Japan and South Korea are building on a long interest in a country notable for its cheap labour and 90m-strong consumer market. From Hanoi’s point of view, there is a political imperative to draw more foreign investment because of structural economic problems such as bad debts and inefficient state companies, which have dragged Vietnam’s growth down from above 7 per cent a year before the western financial crisis to 5.4 per cent in 2013.
Korea plans to seek strategic cooperation with relevant countries including the United States and China as a means of paving a way toward unification as well as to denuclearize North Korea, the foreign ministry announced, Monday.
To many Americans, globalization may mean Americanization but, in China, globalization is Koreanization. This is the impact of Hallyu (the Korean word for “Korean wave”), which began in 1997. Hallyu began with Korean television dramas and today extends throughout Chinese life: k-drama, k-pop, movies, fashion, food, and beauty. It is argued to be the only example of a cultural power “that threatens the dominance of American culture.”
With Abe now entrenched as Japan’s most powerful leader in years, having comfortably secured another term through last weekend’s snap election, Japan’s diplomatic spats over its past misdeeds, especially when it involves South Korea, may well get worse before it gets any better. And if relations do deteriorate further, we are likely to see more American commentators urging Japan to show greater remorse for wartime actions vis-à-vis its neighbor.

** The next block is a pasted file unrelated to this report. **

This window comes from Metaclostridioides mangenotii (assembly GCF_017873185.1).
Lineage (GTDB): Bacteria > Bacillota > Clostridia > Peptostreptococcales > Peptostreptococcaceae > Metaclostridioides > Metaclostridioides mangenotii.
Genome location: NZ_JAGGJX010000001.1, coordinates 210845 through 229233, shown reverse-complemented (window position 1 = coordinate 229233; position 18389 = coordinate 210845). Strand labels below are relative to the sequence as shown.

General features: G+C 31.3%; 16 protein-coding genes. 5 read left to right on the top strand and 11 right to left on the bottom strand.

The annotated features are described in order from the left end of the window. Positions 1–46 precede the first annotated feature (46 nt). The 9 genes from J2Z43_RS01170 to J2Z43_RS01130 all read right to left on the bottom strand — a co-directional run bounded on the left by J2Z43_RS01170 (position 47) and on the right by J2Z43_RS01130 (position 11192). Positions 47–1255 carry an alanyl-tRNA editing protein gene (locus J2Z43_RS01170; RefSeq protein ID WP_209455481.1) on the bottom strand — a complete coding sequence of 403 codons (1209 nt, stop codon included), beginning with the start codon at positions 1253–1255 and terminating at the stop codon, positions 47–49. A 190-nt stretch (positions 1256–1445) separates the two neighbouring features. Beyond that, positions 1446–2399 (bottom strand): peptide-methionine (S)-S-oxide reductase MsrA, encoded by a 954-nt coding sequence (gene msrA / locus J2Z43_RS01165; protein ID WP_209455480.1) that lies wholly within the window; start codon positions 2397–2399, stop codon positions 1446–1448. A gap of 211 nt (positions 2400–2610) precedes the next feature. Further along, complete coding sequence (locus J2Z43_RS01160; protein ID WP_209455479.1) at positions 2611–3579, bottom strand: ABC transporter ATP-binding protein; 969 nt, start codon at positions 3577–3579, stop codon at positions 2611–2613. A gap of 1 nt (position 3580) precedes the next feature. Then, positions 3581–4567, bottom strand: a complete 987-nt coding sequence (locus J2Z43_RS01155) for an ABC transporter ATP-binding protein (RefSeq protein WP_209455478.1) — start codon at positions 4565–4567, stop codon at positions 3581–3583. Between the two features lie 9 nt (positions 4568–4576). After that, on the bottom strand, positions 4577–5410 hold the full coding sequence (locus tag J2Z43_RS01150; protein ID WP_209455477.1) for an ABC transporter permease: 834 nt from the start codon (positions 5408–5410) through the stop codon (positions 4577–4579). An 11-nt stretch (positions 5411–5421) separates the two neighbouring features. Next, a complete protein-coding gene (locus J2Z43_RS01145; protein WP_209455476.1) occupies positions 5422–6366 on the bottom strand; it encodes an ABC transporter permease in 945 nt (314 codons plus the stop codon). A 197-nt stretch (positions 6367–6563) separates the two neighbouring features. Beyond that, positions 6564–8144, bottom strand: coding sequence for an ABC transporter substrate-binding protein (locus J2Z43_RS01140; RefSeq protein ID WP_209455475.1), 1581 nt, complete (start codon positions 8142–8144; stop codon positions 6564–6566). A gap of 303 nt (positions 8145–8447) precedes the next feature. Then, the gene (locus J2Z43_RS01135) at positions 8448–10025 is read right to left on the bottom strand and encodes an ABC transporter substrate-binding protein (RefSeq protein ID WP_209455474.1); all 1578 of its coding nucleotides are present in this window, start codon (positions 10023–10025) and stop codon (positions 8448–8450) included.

As Japan and South Korea have shown, the best way for governments to encourage pop culture with global appeal is probably to stay out of the way. China’s President Xi Jinping disagrees.
Indeed, in the era of globalization, nation brand image is more necessary than ever; an increasing number of governments attempt to use the power of commercial branding techniques to valorize their country's image.
Sohn Jie-Ae, dubbed one of the most powerful women in Asian media until her March exit from the network, spent an hour providing anecdote-filled, firsthand insight into Korea’s booming pop culture for a discussion titled “K-pop Mania: South Korea’s Place Under the Sun.” The event was organized by the USC Center on Public Diplomacy and co-sponsored by USC East Asian Studies Center and the Korean Studies Institute